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Discussion Starter #1
Hi everone

New here, although a study lurker these past six months or so in this wonderful, very informative Forum.
From 1965 to 1975, I have been driving, racing all kind of Alfa's. 1300, then Guilia Super, Guilia TI Super Conrero, GTA, 1600 GTV Conrero, 1600 GTV Autodelta, 1750 "light" from the factory, then the very efficient 2000 GTV.

This was in Europe, at the foot of the Alps, and without paying attention to the so-called top speed limit until a few years ago, with the coming of the automatic picture cameras. Crossing Europe flat-out, or going through the roads / stages used locally for the top World Rallyes, such as the Monte Carlo Rallye, Tour de France, Coupe des Alpes, etc
just a short word about this Coupe des Alpes: one week race, through 104 passes on closed roads in the Alps, 5000 kms...Reaaaal racing.

In the meantime I have spent 32 years on the East Coast, without ever thinking of these gone memories. There is a time for everything. However I am now retired and the old virus bite me again.

So I just bought this "late 70 + rolling chassis. V.I.N number is original, # is 3021718. The "car" is pretty stripped, no interior, no engine/trans, but I will get all this easily in France. It is totally rust free, ready to be rust protected, primed, etc. At least I know what I bought, no flashy paint with hidden bondo (I spent too much time in East Coast...). By the way this is a true rust free CA car..

There is a battery container on the ft left side (not in the trunk). There is a bracket with the V.I.N on the left windshield frame, so it is a US built car.

Could someone give me a clue ?? The rear taillights are the large 2000 ones. I would appreciate knowing the exact type & model year.
Thanks for any help.

Michel
 

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I believe chassis number 3021718 is a USA model, but the easiest way to tell is the plate on the firewall.
105.21 is a Euro model while 115.01 is a USA model. According to the Registry 3021718 falls at the end of 1972 to the beginning of 1973. The actual production date can only be confirmed by sending your chassis number to Marco Fazio at [email protected].


Welcome to the BB!
 

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Discussion Starter #3
V.I.N Numbers

Hello Shadetree

Thanks for your kind advice in suggesting to contact Signore Marco Fazio.
He actually did reply overnight, pretty amazing service. I knew about this Service, but I was more interested in getting feedback, contacts with other fellow Alfabb Members. This didn't happened.

In fact I have two cars, and the reply came as is:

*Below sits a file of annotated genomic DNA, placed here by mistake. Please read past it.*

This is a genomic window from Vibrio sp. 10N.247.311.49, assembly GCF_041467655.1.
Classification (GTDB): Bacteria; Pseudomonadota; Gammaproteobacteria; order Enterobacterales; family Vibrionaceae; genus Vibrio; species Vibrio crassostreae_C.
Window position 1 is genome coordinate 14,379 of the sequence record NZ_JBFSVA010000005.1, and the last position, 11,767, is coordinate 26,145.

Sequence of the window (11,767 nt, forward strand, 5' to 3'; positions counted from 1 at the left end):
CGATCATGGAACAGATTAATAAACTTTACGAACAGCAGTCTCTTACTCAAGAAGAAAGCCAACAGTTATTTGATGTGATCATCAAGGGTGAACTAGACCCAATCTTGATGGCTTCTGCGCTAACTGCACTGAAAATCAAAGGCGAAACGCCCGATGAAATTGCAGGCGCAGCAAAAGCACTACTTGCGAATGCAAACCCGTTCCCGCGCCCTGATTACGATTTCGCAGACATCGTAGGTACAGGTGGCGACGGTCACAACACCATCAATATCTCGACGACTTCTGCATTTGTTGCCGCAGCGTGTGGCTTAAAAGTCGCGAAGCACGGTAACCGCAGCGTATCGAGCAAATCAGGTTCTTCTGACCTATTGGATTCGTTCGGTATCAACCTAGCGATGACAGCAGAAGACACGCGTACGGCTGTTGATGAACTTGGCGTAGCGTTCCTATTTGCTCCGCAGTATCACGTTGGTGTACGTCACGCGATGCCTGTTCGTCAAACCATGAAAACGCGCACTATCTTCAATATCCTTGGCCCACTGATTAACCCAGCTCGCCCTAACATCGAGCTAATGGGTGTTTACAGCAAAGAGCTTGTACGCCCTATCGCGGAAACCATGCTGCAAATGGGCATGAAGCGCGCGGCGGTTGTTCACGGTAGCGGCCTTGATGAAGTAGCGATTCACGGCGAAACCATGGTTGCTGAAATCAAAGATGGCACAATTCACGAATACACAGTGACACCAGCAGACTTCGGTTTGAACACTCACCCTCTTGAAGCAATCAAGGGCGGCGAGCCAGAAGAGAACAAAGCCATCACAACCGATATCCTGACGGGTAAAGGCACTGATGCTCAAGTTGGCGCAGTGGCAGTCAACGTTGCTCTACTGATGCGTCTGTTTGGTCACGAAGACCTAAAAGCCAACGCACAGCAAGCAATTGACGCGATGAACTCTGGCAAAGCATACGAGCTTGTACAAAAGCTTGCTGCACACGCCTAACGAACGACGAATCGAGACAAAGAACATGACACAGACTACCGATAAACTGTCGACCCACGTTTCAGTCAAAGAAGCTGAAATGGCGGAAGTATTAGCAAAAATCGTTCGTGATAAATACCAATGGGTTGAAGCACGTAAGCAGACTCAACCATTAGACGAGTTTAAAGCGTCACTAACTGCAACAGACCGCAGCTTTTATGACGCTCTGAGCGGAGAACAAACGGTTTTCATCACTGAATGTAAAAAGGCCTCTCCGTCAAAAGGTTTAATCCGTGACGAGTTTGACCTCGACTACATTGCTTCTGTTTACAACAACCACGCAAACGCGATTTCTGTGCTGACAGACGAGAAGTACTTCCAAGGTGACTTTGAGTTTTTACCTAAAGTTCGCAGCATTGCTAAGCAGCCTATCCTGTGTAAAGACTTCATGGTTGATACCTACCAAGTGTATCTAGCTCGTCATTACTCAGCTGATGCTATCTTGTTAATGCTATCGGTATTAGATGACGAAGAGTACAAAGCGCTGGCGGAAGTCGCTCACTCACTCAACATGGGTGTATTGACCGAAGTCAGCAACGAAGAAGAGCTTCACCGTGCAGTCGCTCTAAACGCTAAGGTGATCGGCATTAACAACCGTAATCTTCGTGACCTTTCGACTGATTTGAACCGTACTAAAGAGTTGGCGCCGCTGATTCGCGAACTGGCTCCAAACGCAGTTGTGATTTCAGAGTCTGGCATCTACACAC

302 1718 was built on May 1973
302 5756 was built on Nov 1974

This was my 1st post and I am a little surprise that my 10 years experience in top early Alfas didn't bring any kind of curiosity. May be the US members don't have a clue of what the roads / driving were back then in Europe. It is true using an Alfa in 2011 in the US has become a pretty restricted enjoyment (except for the privileged few running a few laps on an occasional race track).
And going 65mph top speed in a US / Spica Spider is truly different from what the cars were built and made to be driven in Italia back in in 1965. Think about, ten years without any speed limit (except downtown of course).

It could be also that most of the new members of this forum are too young and simply never heard of such names as "Virgile Conrero or Autodelta".

As in any large Forum, (this one has a hefty 30000+ Members), but unfortunately there is only a dozen or so of truly knowledgeable people able to post a decent technical story. Too bad the bulk of the threads come from engineers who have own their first Alfa for the past 6 months or so. This is not for me and I won't interfere any more.

Oh well, I will built my cars using all of the pretty good suspension tips the Autodelta mechanics told me back then. Still, it is curious to notice that 40 years or so later, not a single of these British parts suppliers didn't ever came up with this simple 'factory/rally" ft suspension set-up.

MF
 

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Hey MF, don't get in a huff so easily. I've only been driving Alfas for 25 years, but I found your self-introduction tantalizing and I was looking forward to hearing a lot more wonderful stories. Hang around, and I'm sure you'll find the others here who also have an amazing depth of experience, as you do. For me, I'll be happy to just to sit by the fireside and hear some tales.
 
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